Given that he had so urgently needed to flee the city six years previously, it is a little surprising that he should then have settled in Cologne for a further two and a half years. However, his involvement with the Reformed Church was henceforth purely as a lay member: there is no further mention of his service in the Protokolle. Moriaen's letters from this period supply the earliest surviving evidence of an interest that was to be his consuming passion in later years: Paracelsian chemistry. By the end of 1635 at least, he was producing chemical medicines for sale through Abraham de Bra. Advice and materials were supplied him by van Assche, who had returned to his original profession as a physician after being dismissed from the church, and was now practising in Amsterdam. It was not, however, a straightforward teacher-pupil relationship, more an exchange between equals: though eager to receive his friend's recommendations, Moriaen was confident enough of his own abilities to query or challenge them in some instances. There is reference too to the authority of Johann Hartmann (1568-1631), who at Marburg in 1609 became the first professor of chemistry (specifically iatrochemistry) in Europe. Whether Moriaen was actually earning his living as a medical practitioner is not clear, but it is obvious that the prospect of financial recompense provided at least some incentive. Physic provides the classic example of a field in which the profit motive and charitable service of one's neighbour could be reconciled. He was working on the 'Elixir proprietatis Paracelsi', and also on medical preparations of juniper berries and bezoar stone, both staples of the Paracelsian tradition, and told van Assche:
I have been busy making Bezoar for some time, and a few days ago sent about lb. to Mr de Bra, that not only our friends but others too mightbe [served?] by it […] were any profit to come from my work, it would encourage me the more to [delve into?] the secrets of Nature.
This was an interest that remained with him throughout his life, and several of Hartlib's correspondents referred to him specifically as a medical practitioner, though there is no evidence that he possessed any medical qualification, and the title 'Dr' was never applied to him. The available evidence provides no means of gauging his success as a physician, either from his own point of view or that of his patients. However, a rather crestfallen report that the glasses in which he was rectifying some medicine had burst apart and that he could not understand what he had done wrong suggests that initially at least it was less than overwhelming.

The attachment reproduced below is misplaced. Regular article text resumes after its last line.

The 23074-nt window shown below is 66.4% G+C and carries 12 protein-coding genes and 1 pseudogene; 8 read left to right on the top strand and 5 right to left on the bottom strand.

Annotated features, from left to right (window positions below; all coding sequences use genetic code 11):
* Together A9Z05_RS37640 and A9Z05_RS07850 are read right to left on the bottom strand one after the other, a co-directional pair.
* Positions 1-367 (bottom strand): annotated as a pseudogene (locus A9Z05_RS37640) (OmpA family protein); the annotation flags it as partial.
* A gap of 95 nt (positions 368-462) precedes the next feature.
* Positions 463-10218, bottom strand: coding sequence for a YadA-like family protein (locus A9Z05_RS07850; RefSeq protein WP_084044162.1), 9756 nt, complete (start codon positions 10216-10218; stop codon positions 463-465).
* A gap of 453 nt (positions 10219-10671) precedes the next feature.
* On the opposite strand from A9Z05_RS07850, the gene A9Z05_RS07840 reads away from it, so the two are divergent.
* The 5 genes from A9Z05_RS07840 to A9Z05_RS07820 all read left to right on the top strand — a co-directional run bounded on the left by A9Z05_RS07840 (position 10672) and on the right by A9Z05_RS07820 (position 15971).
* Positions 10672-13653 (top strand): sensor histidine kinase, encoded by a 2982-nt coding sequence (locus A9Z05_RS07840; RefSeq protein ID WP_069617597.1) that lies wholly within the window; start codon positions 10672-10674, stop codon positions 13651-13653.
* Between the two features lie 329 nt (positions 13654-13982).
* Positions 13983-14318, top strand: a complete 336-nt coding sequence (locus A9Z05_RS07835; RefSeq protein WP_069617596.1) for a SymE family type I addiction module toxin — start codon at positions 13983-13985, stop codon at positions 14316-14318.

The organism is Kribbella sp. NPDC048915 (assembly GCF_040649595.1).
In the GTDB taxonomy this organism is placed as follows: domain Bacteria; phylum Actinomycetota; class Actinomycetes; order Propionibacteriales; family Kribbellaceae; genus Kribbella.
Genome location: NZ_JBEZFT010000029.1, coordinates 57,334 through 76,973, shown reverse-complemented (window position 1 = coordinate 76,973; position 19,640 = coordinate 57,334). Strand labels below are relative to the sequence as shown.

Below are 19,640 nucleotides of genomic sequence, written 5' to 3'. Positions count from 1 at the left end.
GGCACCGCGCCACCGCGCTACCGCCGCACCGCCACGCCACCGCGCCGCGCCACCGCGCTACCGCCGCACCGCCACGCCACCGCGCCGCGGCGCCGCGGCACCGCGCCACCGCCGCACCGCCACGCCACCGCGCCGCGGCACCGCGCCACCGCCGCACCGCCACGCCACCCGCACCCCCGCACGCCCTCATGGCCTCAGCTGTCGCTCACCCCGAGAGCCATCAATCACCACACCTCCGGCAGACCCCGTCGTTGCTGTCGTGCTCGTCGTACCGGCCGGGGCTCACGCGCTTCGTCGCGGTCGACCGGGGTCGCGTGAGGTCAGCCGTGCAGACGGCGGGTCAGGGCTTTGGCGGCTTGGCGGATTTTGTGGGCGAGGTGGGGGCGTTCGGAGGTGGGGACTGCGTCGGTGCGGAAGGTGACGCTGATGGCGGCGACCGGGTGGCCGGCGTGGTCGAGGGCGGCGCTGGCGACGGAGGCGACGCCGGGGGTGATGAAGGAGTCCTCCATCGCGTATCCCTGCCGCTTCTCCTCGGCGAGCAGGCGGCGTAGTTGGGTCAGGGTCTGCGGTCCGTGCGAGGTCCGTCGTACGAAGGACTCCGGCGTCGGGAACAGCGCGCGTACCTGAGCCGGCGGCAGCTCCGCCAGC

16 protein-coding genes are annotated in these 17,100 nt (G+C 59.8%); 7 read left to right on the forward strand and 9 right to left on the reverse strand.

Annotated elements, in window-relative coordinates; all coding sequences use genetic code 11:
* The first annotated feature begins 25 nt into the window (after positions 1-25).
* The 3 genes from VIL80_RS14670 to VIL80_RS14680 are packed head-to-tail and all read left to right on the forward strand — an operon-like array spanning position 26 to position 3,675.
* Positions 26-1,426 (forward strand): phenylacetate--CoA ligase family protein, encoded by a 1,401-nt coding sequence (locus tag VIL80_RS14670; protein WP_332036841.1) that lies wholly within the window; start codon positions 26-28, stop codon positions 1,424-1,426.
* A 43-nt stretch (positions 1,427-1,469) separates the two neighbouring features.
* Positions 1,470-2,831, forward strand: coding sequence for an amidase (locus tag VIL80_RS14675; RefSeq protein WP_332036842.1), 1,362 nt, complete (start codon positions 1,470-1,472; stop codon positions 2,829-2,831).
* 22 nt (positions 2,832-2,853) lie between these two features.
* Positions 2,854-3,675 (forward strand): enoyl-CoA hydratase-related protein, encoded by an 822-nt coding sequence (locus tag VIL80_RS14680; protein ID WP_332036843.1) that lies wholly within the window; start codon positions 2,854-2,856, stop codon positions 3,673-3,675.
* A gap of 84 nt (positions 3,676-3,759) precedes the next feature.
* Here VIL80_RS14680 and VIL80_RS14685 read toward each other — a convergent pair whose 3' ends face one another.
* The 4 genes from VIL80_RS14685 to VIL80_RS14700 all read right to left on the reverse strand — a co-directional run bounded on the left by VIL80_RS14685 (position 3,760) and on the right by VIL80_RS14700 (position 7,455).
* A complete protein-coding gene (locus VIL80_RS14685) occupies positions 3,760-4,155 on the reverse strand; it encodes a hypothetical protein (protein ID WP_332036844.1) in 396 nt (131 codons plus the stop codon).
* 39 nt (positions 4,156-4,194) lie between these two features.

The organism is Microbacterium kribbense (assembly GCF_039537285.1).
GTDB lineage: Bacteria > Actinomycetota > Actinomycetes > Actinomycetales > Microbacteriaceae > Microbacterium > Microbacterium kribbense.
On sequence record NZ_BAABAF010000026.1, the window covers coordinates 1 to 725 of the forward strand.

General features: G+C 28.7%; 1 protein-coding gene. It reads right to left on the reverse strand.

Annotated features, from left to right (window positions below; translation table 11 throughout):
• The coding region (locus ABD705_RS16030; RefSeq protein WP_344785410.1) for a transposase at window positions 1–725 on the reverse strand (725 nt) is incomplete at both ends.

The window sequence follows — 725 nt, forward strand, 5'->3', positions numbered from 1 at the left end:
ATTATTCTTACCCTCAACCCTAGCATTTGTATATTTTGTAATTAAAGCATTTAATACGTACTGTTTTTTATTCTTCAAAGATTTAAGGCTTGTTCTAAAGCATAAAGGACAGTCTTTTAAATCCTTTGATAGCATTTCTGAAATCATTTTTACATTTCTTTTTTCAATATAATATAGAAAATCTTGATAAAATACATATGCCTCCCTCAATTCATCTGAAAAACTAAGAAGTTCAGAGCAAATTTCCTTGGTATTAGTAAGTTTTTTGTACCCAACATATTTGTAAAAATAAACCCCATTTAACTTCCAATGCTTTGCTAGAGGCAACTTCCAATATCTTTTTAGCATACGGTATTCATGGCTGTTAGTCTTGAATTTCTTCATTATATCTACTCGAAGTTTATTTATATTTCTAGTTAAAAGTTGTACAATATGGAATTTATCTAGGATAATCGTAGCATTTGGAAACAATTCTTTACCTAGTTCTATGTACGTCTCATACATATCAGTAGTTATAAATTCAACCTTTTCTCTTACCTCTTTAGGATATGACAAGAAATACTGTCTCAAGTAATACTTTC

Odilia Moriaen's two brothers, Adam and Peter, were living with or near the couple in Cologne. Though there is no mention whatsoever of the van Zeuels in any account of the scientific literature of the period, it is obvious that Peter at least was a committed Paracelsian, and in Moriaen's eyes a proficient one. In 1651, Moriaen cited him as a vital source of information on alchemical matters with whom he had hoped to collaborate on the 'great work' (transmutation), a plan frustrated by Peter's death. A visit from him in 1642 was sufficient excuse for a two month lapse in the correspondence, 'we found so much to do both in our joint affairs and my private ones that I was able to think of nothing else'. The letter does not specify what these affairs were that were of such consuming interest, but it is altogether likely that alchemy featured among them. It is quite conceivable, indeed, that Peter von Zeuel's alchemical and iatrochemical expertise constituted part of his sister's attraction.
Adam von Zeuel, despite his new brother-in-law's medical prowess, died not long before 24 November 1635, and it may be that the Moriaens benefited financially from this event. This would account for Moriaen's deciding about a year later to move to Amsterdam and becoming a seemingly successful financial speculator. It would also explain his later rather odd remark that he had at some point acquired some farmlands 'with my wife', which I can only construe as meaning that the lands came along with the wife through an inheritance or a dowry. Again in 1640 he mentioned his hopes of improving 'our lands' ('vnseren landguttern') by applying some of the methods of Hartlib's protégé, the agriculturalist Gabriel Plattes. This striking and very unusual inclusion of Odilia in a first person plural, effectively acknowledging her as co-proprietor, strongly suggests the lands belonged originally to her family. In this case, they would presumably have been in the region of Cologne, and have suffered badly from the Thirty Years War: Moriaen mentioned that, like most such lands in these war-torn times, they yielded very little.
Moriaen had decided to move by January 1637, when he wrote to van Assche that they planned to arrive in early or mid-May. He added, however, that Odilia was pregnant, and that Peter van Zeuel, who had earlier been suffering from an abdominal disorder and was evidently still in poor health, could not be abandoned until a wife had been found to take care of him. These considerations detained the Moriaens in Cologne for over a year. Their daughter Maria Elisabeth (named after Johann's and Odilia's mothers in that order) was baptised into the German Reformed Church thereon 13 June 1637. The best part of another year elapsed before a wife was found to tend Peter van Zeuel, who married Gertraud Breyers on 12 March 1638.